The Body of Private Michael (Mick) Alwyn Bourke, 1 RAR, is Farewelled at a Ceremony at Tan Son Nhut Airbase
The body of Private Michael (Mick) Alwyn Bourke, 1 RAR, is farewelled at a ceremony at Tan Son Nhut airbase before being flown back to Australia. Just weeks after arriving in Vietnam, 1RAR suffered its first casualties when Private William Carroll’s grenade pin caught and released as he leaped off a truck after the battalion’s first operation. The subsequent explosion killed Carroll, Privates Mick Bourke and Arie Van Valen, and an American, Private First Class D. Pierson. A further ten soldiers were wounded, including two Americans. 26 June, 1965.
Hue "Death March" Victims Found at New Atrocity Site
Hue "Death March" Victims Found at New Atrocity Site: ; Thua Thien Province officials believe that the communists staged a death march with 250 victims whose remains were recently discovered in yet another mass grave near Hue. Seeking identities officials found witnesses who were Hoi Chanh, former Viet Cong who rallied to the government under the Chieu Hoi (Open Arms) program. They told investigators of seeing more than 300 person force-marched from the Catholic Diocese of Phu Cam on February 5, 1968, under heavy Communist guard. The prisoners hands were bound behind them with wire and linked to one another by other lengths of wire. Many were women and children. Examination of the remains of the victims indicate that many were clubbed to death and some shot. ; Records at Hue show that at least 3,000 persons were reported missing after the 25-day occupation of the city by Communists in the February 1968 Tet Offensive. More than 2,000 bodies have been discovered in more than two dozen mass graves. Photo by Douglas Pike
Chaplain Ray Stachurski Administering the Last Rites to Private (Pte) Robert Buchan
Chaplain Ray Stachurski, the New Zealand Army Roman Catholic padre, administering the last rites to Private (Pte) Robert Buchan, D Company 6RAR in a clearing near the Company Headquarters. Pte Buchan was killed in action in the north-east corner of Phuoc Tuy Province during Operation Marsden and his body was brought in on a stretcher from the contact area. 11 December 1969.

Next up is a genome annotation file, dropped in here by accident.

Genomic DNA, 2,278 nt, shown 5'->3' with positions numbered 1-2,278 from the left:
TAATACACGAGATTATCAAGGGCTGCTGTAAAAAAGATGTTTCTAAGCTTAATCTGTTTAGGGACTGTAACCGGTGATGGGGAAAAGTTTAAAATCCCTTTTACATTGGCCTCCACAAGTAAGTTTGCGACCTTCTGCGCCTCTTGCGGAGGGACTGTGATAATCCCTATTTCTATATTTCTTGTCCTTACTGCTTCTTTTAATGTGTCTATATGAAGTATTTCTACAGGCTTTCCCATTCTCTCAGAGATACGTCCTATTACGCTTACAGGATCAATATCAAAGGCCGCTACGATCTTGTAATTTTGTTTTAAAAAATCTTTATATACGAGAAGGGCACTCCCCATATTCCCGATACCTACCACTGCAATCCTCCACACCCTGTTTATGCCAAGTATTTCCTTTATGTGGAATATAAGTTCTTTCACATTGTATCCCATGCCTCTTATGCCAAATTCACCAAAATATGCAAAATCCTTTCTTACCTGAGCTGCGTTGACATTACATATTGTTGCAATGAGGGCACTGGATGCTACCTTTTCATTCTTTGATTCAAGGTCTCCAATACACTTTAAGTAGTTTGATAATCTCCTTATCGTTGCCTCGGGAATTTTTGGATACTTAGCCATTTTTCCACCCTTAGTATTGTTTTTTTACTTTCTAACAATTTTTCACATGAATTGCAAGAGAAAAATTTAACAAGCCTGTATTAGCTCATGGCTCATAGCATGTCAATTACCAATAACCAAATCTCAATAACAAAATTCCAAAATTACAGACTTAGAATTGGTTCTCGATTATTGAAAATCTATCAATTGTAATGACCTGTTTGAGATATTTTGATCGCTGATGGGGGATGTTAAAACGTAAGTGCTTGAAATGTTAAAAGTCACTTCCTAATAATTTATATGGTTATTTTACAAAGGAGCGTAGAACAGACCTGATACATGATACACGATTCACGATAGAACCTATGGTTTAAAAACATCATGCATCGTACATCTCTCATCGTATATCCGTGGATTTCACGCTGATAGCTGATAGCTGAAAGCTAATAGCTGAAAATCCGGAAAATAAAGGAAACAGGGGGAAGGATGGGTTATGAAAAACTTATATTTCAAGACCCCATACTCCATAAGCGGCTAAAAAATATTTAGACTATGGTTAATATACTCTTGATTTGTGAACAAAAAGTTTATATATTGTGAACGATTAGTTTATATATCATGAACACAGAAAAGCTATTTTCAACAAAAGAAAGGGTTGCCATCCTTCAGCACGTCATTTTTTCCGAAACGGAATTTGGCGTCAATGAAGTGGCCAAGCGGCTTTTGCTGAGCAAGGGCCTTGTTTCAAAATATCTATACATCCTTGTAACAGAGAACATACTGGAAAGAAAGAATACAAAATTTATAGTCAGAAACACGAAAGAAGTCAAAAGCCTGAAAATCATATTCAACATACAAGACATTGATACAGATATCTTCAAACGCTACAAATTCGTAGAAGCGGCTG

North Vietnamese Soldiers Lie Dead on the Morning of 13 May 1968
In a testament to the ferocity of the fight around 102 Battery’s position, at least 7 North Vietnamese soldiers lie dead in front of the No. 6 gun on the morning of 13 May 1968. Shortly afterwards the bodies were collected and buried in a mass grave.
Major Gordon Brown AATTV of Victoria and Vietnamese Women Stand Before Rotting Clothing Found in Mass Grave
Major Gordon Brown, AATTV (Australian Army Training Team Vietnam) of Victoria, and Vietnamese women stand before rotting clothing found in a mass grave near Nam Hoa. The remains of more than 200 victims of the Viet Cong during the 1968 Tet Offensive were found in the grave. October 1969. Vietnam Veteran comments: "I was instructed to visit Nam Hoa District village to ascertain whether it was a fact that the remains of some of the victims of the Tet massacre in 1968 had been found. I cannot, in words, describe the scene that confronted me when I arrived at that place. Approximately a thousand bodies had been retrieved and placed in Nam Hoa Village… In front of the shrine was a large open space where skeletons were laid on plastic for identification. It was a devastating sight."
Medics Carry the Body of a Dead South Vietnamese Officer
ARVN medics carry the body of a dead South Vietnamese officer from the French National Cemetery where a firefight was taking place. This action was part of what later became known as the Post-Tet Offensive of the May Offensive of 1968. 6 May 1968 - Photo by SP4 Bryan Grigsby (DASPO)
Father Holds the Body of His Child as South Vietnamese Army Rangers Look Down From their Armored Vehicle
A father holds the body of his child as South Vietnamese Army Rangers look down from their armored vehicle March 19, 1964. The child was killed as government forces pursued guerrillas into a village near the Cambodian border.
Bodies of Vietnamese Army Troops Laid Out in an Open Area to be Checked for Documents Before Burial
The bodies of North Vietnamese Army troops who attempted to hold the rubber plantation village of Binh Ba, are laid out in an open area so they can be checked for documents before burial. In the foreground are some of the Australian troops who fought in the battle, June 1969.
Members of A Company, 6 RAR, move a dead Viet Cong soldier using a toggle rope attached to his ankles. This method of moving the dead was employed to avoid Australians being injured or killed should a body have been booby trapped.
US Troops Believed that Vietnamese Traditions Held the Symbolism of the Spade to Mean Death and Ill-Fortune
Vietnam War Helmet. For those who served, "US troops believed that Vietnamese traditions held the symbolism of the spade to mean death and ill-fortune, and in a bid to scare away Viet Cong soldiers without a firefight, it was common practice to leave an ace of spades on the bodies of killed Vietnamese and even to litter the forested grounds and fields with the card."